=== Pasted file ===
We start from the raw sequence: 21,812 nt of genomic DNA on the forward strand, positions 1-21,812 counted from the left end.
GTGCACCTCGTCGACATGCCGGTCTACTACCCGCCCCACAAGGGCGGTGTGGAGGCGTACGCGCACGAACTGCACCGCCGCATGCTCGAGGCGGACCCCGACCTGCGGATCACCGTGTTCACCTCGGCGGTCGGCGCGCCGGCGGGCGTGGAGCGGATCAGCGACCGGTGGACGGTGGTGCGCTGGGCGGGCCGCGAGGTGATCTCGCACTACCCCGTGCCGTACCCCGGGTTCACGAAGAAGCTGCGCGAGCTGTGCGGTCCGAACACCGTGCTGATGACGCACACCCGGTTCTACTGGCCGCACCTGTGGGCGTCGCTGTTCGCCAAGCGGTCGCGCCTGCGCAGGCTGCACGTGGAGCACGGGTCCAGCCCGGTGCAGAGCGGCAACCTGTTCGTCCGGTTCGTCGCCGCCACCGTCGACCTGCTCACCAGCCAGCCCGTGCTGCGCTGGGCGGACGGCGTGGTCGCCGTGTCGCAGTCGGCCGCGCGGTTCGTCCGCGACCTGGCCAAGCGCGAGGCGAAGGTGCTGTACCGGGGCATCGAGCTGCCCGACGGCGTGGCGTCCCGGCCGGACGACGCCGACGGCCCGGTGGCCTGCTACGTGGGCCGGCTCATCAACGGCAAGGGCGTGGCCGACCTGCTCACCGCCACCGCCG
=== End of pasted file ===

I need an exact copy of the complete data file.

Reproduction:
We start from the raw sequence: 21,812 nt of genomic DNA on the forward strand, positions 1-21,812 counted from the left end.
GTGCACCTCGTCGACATGCCGGTCTACTACCCGCCCCACAAGGGCGGTGTGGAGGCGTACGCGCACGAACTGCACCGCCGCATGCTCGAGGCGGACCCCGACCTGCGGATCACCGTGTTCACCTCGGCGGTCGGCGCGCCGGCGGGCGTGGAGCGGATCAGCGACCGGTGGACGGTGGTGCGCTGGGCGGGCCGCGAGGTGATCTCGCACTACCCCGTGCCGTACCCCGGGTTCACGAAGAAGCTGCGCGAGCTGTGCGGTCCGAACACCGTGCTGATGACGCACACCCGGTTCTACTGGCCGCACCTGTGGGCGTCGCTGTTCGCCAAGCGGTCGCGCCTGCGCAGGCTGCACGTGGAGCACGGGTCCAGCCCGGTGCAGAGCGGCAACCTGTTCGTCCGGTTCGTCGCCGCCACCGTCGACCTGCTCACCAGCCAGCCCGTGCTGCGCTGGGCGGACGGCGTGGTCGCCGTGTCGCAGTCGGCCGCGCGGTTCGTCCGCGACCTGGCCAAGCGCGAGGCGAAGGTGCTGTACCGGGGCATCGAGCTGCCCGACGGCGTGGCGTCCCGGCCGGACGACGCCGACGGCCCGGTGGCCTGCTACGTGGGCCGGCTCATCAACGGCAAGGGCGTGGCCGACCTGCTCACCGCCACCGCCG